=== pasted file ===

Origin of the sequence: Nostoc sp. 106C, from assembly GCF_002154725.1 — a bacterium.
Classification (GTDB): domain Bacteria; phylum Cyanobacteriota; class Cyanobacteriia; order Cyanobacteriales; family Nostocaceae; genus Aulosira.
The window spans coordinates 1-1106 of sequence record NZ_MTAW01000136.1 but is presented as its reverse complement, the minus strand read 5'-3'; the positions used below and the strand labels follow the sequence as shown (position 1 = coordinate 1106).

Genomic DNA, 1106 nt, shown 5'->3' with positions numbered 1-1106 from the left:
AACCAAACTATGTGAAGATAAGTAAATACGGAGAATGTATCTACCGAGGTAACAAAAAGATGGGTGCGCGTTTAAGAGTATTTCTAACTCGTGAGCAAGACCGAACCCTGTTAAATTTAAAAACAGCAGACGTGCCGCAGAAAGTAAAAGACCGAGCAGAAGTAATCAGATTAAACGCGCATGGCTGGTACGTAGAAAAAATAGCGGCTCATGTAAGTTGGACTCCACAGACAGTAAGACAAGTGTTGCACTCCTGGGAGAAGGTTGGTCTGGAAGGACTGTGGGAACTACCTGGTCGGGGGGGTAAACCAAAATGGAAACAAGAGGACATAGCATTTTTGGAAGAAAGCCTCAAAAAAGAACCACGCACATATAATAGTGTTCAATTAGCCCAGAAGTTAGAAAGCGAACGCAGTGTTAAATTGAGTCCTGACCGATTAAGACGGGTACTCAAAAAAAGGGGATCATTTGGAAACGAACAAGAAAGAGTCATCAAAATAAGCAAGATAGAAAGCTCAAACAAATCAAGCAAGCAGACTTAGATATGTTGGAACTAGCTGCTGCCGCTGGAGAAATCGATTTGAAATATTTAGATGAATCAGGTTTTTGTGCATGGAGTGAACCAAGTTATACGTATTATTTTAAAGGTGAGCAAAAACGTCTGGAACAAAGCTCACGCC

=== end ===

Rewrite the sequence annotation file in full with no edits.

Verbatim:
Origin of the sequence: Nostoc sp. 106C, from assembly GCF_002154725.1 — a bacterium.
Classification (GTDB): domain Bacteria; phylum Cyanobacteriota; class Cyanobacteriia; order Cyanobacteriales; family Nostocaceae; genus Aulosira.
The window spans coordinates 1-1106 of sequence record NZ_MTAW01000136.1 but is presented as its reverse complement, the minus strand read 5'-3'; the positions used below and the strand labels follow the sequence as shown (position 1 = coordinate 1106).

Genomic DNA, 1106 nt, shown 5'->3' with positions numbered 1-1106 from the left:
AACCAAACTATGTGAAGATAAGTAAATACGGAGAATGTATCTACCGAGGTAACAAAAAGATGGGTGCGCGTTTAAGAGTATTTCTAACTCGTGAGCAAGACCGAACCCTGTTAAATTTAAAAACAGCAGACGTGCCGCAGAAAGTAAAAGACCGAGCAGAAGTAATCAGATTAAACGCGCATGGCTGGTACGTAGAAAAAATAGCGGCTCATGTAAGTTGGACTCCACAGACAGTAAGACAAGTGTTGCACTCCTGGGAGAAGGTTGGTCTGGAAGGACTGTGGGAACTACCTGGTCGGGGGGGTAAACCAAAATGGAAACAAGAGGACATAGCATTTTTGGAAGAAAGCCTCAAAAAAGAACCACGCACATATAATAGTGTTCAATTAGCCCAGAAGTTAGAAAGCGAACGCAGTGTTAAATTGAGTCCTGACCGATTAAGACGGGTACTCAAAAAAAGGGGATCATTTGGAAACGAACAAGAAAGAGTCATCAAAATAAGCAAGATAGAAAGCTCAAACAAATCAAGCAAGCAGACTTAGATATGTTGGAACTAGCTGCTGCCGCTGGAGAAATCGATTTGAAATATTTAGATGAATCAGGTTTTTGTGCATGGAGTGAACCAAGTTATACGTATTATTTTAAAGGTGAGCAAAAACGTCTGGAACAAAGCTCACGCC